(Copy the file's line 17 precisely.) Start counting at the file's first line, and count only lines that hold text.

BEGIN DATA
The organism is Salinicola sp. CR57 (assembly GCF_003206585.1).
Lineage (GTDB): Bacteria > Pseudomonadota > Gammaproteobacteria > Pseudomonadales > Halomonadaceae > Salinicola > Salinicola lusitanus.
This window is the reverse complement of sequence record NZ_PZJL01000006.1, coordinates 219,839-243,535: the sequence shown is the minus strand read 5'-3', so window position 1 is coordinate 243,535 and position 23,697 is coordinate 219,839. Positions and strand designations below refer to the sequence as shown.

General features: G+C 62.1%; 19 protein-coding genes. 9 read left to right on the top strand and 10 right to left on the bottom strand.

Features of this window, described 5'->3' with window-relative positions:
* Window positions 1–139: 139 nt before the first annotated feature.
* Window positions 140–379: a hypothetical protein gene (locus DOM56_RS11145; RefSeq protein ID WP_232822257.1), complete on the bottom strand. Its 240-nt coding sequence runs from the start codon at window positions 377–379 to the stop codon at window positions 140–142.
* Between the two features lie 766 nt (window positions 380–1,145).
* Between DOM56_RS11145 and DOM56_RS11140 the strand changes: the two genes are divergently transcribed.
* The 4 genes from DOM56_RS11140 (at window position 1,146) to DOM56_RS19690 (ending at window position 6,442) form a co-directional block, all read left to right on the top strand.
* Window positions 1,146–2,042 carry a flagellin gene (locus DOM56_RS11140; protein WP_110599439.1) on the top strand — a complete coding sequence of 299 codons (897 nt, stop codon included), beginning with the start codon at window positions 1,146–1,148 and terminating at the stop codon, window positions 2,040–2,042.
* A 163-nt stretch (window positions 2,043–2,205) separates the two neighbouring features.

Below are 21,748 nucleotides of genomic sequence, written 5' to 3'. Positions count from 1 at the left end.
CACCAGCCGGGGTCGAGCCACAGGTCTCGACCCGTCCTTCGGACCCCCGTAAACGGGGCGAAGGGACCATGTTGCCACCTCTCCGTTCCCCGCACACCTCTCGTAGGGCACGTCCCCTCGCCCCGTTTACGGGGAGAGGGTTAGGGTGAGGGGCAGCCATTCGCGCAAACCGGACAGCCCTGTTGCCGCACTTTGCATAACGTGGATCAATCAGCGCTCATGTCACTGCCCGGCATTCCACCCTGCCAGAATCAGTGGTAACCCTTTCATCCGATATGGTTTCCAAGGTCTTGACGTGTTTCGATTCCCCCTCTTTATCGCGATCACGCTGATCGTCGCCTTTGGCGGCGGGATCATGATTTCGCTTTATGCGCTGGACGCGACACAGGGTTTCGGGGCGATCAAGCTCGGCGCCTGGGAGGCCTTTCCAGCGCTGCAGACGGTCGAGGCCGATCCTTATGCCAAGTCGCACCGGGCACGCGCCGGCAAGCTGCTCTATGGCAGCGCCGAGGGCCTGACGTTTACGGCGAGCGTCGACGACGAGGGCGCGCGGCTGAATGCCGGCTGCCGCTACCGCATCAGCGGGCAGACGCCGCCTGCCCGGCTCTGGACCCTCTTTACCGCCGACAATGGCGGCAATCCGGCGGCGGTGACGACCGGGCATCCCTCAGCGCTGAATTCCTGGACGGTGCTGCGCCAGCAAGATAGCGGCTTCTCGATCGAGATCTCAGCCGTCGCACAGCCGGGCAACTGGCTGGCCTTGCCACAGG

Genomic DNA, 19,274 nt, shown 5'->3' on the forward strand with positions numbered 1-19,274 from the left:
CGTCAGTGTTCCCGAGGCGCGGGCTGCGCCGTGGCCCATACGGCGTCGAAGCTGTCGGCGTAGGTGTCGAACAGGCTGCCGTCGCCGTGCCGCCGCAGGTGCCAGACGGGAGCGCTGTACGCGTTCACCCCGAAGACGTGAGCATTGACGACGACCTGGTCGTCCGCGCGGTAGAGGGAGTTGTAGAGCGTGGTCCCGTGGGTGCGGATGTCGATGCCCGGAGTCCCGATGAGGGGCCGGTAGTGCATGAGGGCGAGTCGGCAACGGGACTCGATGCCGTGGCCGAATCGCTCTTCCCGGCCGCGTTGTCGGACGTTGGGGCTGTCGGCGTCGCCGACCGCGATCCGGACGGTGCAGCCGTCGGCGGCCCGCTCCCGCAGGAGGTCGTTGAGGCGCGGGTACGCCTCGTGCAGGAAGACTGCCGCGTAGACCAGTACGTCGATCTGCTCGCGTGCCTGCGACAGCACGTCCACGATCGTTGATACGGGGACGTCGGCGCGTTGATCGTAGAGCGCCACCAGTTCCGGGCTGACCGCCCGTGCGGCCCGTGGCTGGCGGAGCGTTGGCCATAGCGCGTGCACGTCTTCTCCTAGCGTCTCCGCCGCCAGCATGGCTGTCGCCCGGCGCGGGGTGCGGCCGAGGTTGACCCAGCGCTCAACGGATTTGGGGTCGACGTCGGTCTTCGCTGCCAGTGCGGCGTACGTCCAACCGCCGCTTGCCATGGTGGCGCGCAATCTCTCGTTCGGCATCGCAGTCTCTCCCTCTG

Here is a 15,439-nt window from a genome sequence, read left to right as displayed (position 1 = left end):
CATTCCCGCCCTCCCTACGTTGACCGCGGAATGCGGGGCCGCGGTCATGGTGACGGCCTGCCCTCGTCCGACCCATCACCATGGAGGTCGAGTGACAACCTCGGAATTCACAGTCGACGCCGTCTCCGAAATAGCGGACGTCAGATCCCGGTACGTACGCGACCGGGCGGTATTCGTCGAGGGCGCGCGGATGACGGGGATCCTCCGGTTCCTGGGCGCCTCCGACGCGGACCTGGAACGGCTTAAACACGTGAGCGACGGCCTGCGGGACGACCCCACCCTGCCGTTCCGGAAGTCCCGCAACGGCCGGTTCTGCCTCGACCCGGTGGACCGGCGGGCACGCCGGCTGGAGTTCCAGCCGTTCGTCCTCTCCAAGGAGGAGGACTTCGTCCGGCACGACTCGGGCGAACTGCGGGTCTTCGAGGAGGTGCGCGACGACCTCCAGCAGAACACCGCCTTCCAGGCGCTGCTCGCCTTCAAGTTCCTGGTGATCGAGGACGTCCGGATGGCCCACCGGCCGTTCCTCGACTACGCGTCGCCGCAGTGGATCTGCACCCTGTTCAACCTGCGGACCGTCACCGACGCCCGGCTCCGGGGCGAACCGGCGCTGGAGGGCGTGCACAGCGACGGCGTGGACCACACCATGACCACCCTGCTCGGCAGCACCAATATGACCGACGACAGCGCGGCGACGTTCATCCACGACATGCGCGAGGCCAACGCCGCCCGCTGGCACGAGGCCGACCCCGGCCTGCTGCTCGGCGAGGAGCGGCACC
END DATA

Here is a 15,439-nt window from a genome sequence, read left to right as displayed (position 1 = left end):